All of the appliances in this daycare center were serviced by electricity. So the carbon m monoxide came from another unknown source. Interviews were conducted, and it was learned that the daycare center had a contract janitorial service. They had cleaned the facility the evening before and the morning of the incident. The janitorial service said that a power buffer, with a propane combustion engine, had been used to clean the linoleum tile in the daycare the evening before. The local fire department made arrangements with the janitorial service to test the CO emission from the machine. Within seconds of turning the machine on, the CO level within 3 feet of the machine measured 1,000 ppm. Levels greater than 50 ppm over an eight-hour period are considered dangerous. Being an enclosed environment with no proper ventilation, the power buffer should not have been used to clean the daycare center. In fact unless proper ventilation is present, any combustion engine should not be used in any enclosed environment for any purposes (Jones 97).
This incident could have been avoided. The daycare center did not have a CO detector on the property. A CO detector has special sensors that will sound an alarm when a certain level of carbon monoxide is present. Despite the danger of possible CO contamination in homes, carbon monoxide detectors are in place in only a small portion (about 7%) of U.S. homes (Marable 97). According to the Consumer Product Safety Commission, the reason that carbon monoxide detectors are not in more homes is that the technology is still relatively new. The first CO detectors came out in the early 90’s. These detectors scared potential buyers off, because they would be easily triggered by low levels of carbon monoxide. To counter this problem UL phased in new standards in October of 1995. These standards included the units to be not so, “trigger happy.” The CPSC suggests installing at least one CO detector outside the bedroom areas of your home. Having a detector should not replace proper maintenance fuel burning appliances and their components.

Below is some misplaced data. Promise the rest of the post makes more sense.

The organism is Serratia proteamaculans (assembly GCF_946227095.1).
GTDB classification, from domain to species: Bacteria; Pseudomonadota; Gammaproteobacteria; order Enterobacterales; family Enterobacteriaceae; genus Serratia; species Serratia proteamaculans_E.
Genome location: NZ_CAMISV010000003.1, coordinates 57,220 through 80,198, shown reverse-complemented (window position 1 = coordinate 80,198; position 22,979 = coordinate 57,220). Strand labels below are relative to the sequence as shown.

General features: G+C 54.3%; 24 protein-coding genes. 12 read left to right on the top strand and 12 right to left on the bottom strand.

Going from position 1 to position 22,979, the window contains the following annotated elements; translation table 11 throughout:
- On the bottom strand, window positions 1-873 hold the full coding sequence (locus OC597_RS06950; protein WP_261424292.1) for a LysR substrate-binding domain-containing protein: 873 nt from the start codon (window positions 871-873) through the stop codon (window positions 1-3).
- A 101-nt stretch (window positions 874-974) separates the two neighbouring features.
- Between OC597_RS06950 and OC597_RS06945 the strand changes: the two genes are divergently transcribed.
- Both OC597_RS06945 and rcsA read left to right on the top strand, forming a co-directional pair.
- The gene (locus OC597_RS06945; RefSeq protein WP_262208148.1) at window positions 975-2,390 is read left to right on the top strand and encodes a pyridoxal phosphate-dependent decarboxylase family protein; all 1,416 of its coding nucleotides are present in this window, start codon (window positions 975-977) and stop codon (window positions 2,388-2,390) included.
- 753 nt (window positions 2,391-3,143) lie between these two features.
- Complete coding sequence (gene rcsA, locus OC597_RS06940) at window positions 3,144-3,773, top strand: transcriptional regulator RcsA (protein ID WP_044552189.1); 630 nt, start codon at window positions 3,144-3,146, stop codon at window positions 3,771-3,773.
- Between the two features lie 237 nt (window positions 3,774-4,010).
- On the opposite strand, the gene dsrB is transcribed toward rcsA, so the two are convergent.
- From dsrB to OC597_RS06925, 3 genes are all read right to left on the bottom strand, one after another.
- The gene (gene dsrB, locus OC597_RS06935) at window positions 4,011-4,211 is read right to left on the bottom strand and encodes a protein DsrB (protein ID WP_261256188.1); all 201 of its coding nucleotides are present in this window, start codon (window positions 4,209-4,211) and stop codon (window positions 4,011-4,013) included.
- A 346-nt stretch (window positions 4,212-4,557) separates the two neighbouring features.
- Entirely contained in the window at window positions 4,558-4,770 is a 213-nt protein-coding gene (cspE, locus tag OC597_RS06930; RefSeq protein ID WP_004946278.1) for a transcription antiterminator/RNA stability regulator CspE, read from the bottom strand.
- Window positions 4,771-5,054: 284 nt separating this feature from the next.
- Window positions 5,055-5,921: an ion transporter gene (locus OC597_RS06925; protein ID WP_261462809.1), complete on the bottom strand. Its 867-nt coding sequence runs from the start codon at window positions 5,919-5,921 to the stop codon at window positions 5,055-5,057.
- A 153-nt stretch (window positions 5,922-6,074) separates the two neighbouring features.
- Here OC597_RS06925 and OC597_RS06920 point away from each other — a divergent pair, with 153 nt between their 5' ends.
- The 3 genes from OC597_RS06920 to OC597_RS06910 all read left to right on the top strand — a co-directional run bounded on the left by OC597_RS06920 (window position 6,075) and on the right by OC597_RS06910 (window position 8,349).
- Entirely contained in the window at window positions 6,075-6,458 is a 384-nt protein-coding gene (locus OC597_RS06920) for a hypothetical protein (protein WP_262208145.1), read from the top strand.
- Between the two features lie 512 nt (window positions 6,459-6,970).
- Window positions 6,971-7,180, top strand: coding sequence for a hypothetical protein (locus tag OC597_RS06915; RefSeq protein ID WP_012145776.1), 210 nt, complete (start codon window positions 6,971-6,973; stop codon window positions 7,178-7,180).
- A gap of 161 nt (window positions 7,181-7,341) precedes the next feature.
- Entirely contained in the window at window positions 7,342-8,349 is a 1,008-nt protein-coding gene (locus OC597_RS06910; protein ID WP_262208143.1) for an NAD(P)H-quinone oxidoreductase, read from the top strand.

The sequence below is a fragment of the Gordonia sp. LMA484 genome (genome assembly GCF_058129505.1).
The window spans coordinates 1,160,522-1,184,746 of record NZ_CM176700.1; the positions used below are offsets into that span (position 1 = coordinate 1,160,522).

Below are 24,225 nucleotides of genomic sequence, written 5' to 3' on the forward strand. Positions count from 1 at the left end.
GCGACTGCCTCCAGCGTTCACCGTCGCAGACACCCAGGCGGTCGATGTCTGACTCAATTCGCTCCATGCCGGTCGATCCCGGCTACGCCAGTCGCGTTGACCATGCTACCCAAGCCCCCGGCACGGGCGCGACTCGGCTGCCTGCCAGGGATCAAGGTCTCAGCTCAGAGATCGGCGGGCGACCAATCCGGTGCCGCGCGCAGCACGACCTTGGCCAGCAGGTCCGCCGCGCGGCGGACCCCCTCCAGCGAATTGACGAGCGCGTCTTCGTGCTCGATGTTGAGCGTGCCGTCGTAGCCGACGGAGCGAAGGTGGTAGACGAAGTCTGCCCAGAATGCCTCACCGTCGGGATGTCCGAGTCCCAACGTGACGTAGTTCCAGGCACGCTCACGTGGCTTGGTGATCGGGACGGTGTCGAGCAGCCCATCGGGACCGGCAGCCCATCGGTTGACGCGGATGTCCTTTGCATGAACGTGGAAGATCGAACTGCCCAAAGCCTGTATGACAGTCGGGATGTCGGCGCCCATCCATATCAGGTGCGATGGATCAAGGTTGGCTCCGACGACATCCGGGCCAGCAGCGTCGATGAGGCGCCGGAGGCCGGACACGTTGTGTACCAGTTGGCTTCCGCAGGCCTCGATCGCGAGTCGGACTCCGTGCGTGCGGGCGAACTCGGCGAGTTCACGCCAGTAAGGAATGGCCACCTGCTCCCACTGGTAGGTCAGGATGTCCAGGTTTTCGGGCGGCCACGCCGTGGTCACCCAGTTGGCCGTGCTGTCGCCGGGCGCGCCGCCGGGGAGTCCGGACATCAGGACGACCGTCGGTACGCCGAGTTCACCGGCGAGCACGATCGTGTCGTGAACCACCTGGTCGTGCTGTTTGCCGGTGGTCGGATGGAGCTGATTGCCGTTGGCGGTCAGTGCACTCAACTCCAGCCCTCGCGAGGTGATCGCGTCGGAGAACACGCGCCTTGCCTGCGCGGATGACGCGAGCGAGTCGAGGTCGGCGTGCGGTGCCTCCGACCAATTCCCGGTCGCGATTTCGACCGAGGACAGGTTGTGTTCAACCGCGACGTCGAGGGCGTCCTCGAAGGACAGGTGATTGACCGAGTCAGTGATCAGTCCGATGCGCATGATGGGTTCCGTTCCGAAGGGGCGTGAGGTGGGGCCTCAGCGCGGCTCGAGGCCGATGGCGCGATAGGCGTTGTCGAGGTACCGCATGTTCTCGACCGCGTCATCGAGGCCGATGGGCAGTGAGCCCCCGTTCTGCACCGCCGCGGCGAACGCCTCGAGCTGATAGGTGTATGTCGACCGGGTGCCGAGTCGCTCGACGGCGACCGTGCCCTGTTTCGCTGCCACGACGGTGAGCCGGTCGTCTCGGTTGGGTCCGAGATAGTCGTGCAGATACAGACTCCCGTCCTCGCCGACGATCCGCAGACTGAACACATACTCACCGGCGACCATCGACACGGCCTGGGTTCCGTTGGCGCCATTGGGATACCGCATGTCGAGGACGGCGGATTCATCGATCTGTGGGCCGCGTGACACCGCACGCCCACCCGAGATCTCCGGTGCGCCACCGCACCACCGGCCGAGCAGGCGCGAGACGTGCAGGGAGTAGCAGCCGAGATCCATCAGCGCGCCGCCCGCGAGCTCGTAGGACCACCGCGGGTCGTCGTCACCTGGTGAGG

Another way of beating carbon monoxide poisoning is learning how to spot exposed persons and treating them.
“On a bone-chilling, windy night, the paramedics arrive in the emergency room with Wilma Garver, 70. Mrs. Garver is unconscious and pale, and her mucous membranes are bright red. Mrs. Garver’s granddaughter says she found her grandmother in the bedroom, apparently asleep, but she couldn’t wake her. The house smelled strongly of kerosene, so Mrs. Graver’s granddaughter turned off the kerosene heater in the bedroom, and called 911 (DiDonna 97).”
Two clues that gave Mrs. Gaver’s granddaughter the assumption that her grandmother was being poisoned by carbon monoxide gas were, a strong kerosene odor, and red mucous membranes-a classic sign of CO poisoning. When carbon monoxide enters the human body, it immediately attaches to hemoglobin, displacing oxygen and forming carboxy hemoglobin (Myron 97). At a Cohb level of 10%, you’ll have a headache; 20%, throbbing headache and shortness of breath; 30%, impaired judgment, nausea, dizziness, visual disturbance and fatigue; 40%, confusion and fatigue; 50%, coma and seizures; 60%, low blood pressure and respiratory failure; and 70%, death (Myron 96). Carbon monoxide poisoning is often misdiagnosed as the flu, but if you should suspect carbon monoxide poisoning you should seek immediate medical attention. Addionally, if one member of a family is diagnosed with carbon monoxide poisoning, all family members need to be examined immediately!